Use this URL to cite or link to this record in EThOS: http://ethos.bl.uk/OrderDetails.do?uin=uk.bl.ethos.489123
Title: Modelling of tennis racket impacts in 3D using elite players
Author: Choppin, Simon Bruce
ISNI:       0000 0001 3547 9478
Awarding Body: University of Sheffield
Current Institution: University of Sheffield
Date of Award: 2008
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Abstract:
The modern era of tennis has seen large changes in racket design and playing style. As regulators of the game, the International Tennis Federation have assumed a role of constant investigation. Recently, impact models have been used to assess the characteristics of various rackets. Whilst existing models are powerful, they are limited in terms of impact position and racket and ball movement. Realistic shot characteristics of 13 elite level players at the 2006 Wimbledon Qualifying Tournament were obtained. Two high speed cameras running at 1,000 frames per second were used to record ball and racket movements within a fully calibrated 2x2x2 in control volume to an accuracy of ±2.5 mm. It was found that players tend to hit a point on the racket stringbed which generates little to no frame vibration. Forehand shots had an outbound ball spin of 800 - 2,200 rpm, ball velocities in the region of 25 - 40 ms'. The results from the player shot analysis were used in the design of a repeatable impact methodology. Nine hundred laboratory based racket/ball impacts were analysed in 3D. A custom racket mount simulated grip torque. The experimental outputs were interpreted using a multi-variate fitting technique. The experimental results were used in model validation. A predictive impact model was developed. When validated against the laboratory and player testing results, the model showed good correlation. The model was used to investigate the effects of shot weighting, movement and accuracy on post-impact ball behaviour. It was found that: Increasing swing action weighting increases the velocity of tip impacts. Increasing weight towards the edge of the racket reduces the penalty for hitting off the racket's longitudinal axis. A `chopping' action generates ball spin. The model developed in this study can be incorporated into existing shot prediction software used by the International Tennis Federation.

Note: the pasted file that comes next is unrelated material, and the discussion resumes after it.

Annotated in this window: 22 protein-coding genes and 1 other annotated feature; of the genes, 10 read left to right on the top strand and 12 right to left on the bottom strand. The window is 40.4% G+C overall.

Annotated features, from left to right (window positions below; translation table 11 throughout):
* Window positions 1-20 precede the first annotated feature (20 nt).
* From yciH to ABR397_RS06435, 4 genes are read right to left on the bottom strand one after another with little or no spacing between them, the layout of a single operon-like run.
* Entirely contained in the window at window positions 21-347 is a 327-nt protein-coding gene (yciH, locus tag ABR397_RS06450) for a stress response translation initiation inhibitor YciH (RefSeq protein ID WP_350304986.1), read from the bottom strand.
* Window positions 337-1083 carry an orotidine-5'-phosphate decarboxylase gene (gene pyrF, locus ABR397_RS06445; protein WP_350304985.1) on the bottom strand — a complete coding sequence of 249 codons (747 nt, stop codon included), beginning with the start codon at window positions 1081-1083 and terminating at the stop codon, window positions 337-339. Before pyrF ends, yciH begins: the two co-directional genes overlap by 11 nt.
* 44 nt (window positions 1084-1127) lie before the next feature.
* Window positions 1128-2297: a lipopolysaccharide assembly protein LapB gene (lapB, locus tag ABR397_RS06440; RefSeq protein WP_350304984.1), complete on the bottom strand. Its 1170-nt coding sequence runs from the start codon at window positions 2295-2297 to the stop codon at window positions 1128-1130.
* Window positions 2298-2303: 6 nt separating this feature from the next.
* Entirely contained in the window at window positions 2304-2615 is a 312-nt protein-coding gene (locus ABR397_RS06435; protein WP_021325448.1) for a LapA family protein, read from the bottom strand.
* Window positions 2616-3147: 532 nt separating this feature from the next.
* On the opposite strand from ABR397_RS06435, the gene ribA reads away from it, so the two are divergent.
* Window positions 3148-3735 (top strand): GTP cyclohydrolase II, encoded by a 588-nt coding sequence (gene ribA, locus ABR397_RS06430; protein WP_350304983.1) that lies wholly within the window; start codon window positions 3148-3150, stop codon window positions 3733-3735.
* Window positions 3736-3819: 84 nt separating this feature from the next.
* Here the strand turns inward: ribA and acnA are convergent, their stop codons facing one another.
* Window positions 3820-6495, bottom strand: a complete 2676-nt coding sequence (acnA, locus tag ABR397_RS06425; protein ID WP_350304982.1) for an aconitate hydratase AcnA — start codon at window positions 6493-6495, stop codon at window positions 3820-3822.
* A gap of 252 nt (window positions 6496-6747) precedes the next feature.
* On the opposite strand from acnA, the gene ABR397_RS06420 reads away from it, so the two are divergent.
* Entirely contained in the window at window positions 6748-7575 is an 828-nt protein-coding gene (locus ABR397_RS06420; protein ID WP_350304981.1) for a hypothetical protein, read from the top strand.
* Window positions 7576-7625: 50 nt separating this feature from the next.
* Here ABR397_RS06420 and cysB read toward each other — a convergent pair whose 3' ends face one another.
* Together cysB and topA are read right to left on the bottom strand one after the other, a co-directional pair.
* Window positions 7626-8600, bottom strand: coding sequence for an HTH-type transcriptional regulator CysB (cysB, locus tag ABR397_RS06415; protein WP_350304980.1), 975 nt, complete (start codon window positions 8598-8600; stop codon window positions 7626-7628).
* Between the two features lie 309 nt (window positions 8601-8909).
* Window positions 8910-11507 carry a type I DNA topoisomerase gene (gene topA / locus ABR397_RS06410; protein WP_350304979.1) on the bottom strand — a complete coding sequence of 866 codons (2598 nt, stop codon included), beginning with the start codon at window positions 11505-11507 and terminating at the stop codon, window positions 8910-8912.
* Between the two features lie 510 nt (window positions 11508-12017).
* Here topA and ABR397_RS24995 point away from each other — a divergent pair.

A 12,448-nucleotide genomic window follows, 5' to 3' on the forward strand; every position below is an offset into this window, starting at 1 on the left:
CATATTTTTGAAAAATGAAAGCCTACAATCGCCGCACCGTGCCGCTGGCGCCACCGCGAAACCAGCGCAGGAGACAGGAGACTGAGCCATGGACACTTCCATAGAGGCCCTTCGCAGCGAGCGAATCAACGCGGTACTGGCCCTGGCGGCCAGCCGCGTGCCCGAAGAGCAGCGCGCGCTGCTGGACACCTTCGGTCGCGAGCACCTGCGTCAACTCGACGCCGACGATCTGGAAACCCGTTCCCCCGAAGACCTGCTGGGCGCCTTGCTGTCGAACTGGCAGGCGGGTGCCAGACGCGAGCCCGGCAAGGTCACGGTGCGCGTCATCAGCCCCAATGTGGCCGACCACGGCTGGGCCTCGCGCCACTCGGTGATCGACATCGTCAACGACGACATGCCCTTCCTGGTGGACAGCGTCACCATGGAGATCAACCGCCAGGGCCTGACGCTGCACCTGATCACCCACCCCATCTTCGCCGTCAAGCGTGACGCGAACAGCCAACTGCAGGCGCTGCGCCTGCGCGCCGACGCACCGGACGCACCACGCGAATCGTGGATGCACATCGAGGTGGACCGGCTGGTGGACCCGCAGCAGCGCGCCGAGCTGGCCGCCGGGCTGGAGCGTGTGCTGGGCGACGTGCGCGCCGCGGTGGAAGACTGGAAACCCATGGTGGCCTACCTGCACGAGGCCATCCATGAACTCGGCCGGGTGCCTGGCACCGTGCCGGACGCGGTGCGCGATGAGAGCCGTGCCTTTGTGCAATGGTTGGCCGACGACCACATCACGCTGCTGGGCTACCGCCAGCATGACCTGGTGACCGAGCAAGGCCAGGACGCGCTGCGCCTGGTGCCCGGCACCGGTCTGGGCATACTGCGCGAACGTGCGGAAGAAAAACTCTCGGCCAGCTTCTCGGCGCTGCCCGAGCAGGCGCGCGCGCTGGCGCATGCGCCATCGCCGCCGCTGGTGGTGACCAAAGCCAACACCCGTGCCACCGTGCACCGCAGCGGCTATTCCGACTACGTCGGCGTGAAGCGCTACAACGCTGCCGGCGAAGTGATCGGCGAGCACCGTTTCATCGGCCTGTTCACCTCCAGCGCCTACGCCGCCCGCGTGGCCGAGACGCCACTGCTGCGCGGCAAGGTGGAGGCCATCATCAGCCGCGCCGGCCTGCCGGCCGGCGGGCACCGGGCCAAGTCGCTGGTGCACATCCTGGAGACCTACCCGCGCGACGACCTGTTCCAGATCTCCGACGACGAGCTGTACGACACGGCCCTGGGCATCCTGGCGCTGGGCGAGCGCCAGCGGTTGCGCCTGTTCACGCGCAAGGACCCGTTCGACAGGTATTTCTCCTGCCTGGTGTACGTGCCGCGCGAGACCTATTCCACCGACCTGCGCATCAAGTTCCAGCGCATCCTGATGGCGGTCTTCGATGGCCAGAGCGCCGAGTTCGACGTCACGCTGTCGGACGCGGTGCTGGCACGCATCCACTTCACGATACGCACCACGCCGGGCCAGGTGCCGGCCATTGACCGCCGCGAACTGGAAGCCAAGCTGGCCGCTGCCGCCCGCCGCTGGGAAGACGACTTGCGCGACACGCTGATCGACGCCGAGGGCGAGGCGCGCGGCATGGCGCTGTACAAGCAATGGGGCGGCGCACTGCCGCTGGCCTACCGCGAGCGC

Supervisor: Not available Sponsor: Not available
Qualification Name: Thesis (Ph.D.) Qualification Level: Doctoral
EThOS ID: uk.bl.ethos.489123  DOI: Not available
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